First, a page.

When Breaking The Bank Breaks Your Visa
Adriana Loeff, 10.02.08, 04:36 PM EDT
Many laid off banking employees in the U.S. on work visas are now in violation. Here's how they can prolong deportation proceedings.
Over 100,000 Wall Street employees have suddenly found themselves updating their resumes. Some have a special urgency: foreign employees on work visas. Being able to stay depends on their ability to hold onto their jobs.
Act quickly. Losing your job while in the U.S. on a work visa immediately puts you in violation of immigration law. If you come to the attention of the authorities, you may find yourself amid deportation proceedings.
There are some steps foreign workers can take if they lose their jobs. "The advice that we're giving to everyone is that as soon as you know you're going to be losing your job, start looking for a new one," says David Nachman, managing attorney at Nachman & Associates, a business immigration law firm. "See an immigration lawyer so that he can try to figure out what additional options you might have."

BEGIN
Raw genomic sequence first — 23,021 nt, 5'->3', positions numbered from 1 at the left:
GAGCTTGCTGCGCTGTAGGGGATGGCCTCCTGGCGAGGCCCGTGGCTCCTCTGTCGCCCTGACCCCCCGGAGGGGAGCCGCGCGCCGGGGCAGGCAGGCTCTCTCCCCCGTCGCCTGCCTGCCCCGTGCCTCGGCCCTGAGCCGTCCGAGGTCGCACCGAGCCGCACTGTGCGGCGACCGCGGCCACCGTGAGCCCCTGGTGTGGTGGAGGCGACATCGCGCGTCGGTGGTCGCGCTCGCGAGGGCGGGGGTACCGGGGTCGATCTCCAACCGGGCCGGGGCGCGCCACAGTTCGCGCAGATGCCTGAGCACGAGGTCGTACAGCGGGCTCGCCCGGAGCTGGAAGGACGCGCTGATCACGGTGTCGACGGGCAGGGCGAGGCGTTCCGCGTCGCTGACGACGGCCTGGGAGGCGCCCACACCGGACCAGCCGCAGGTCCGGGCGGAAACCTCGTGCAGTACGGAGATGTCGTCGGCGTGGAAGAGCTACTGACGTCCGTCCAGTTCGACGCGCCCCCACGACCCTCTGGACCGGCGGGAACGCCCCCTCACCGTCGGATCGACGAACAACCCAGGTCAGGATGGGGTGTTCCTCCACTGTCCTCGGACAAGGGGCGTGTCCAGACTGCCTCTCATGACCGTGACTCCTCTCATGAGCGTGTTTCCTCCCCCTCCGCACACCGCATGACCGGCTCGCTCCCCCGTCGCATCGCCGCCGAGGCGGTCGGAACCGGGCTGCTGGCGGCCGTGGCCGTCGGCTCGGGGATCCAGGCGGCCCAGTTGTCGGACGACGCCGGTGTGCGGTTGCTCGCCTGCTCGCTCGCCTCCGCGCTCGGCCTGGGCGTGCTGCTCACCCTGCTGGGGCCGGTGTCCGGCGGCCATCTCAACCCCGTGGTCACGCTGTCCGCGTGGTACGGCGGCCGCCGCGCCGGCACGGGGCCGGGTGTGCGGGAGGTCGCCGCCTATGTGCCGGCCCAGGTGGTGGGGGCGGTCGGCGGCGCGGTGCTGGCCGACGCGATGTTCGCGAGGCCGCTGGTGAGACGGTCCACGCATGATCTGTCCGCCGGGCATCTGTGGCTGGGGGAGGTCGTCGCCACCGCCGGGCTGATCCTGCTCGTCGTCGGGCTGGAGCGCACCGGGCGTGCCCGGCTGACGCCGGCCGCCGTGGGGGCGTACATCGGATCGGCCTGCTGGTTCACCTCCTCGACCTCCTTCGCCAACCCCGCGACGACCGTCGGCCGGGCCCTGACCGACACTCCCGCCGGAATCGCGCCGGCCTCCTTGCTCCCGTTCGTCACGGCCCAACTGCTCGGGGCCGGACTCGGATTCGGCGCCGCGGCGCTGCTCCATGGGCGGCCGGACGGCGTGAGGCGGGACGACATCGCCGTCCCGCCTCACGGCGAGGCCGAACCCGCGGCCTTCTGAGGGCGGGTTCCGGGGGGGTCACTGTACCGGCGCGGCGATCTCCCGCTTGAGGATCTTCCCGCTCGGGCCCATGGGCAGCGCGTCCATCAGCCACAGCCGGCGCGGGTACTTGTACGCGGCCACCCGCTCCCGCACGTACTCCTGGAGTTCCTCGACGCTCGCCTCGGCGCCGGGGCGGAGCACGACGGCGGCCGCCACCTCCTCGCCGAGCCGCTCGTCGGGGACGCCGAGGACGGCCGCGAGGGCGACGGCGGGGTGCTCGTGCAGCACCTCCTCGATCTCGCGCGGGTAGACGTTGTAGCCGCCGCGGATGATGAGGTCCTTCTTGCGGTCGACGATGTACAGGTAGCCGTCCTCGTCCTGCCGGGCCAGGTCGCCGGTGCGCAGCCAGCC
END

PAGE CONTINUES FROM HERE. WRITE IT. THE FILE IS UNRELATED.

Many foreign employees on Wall Street are on H-1Bs, visas for nonimmigrant professionals. They are allowed to move to a new job, but there's no grace period to look for something once laid off. And the sudden fall of several financial institutions over the past months has made finding a job fast nearly impossible. According to Nachman, there are several legal ways to buy time.
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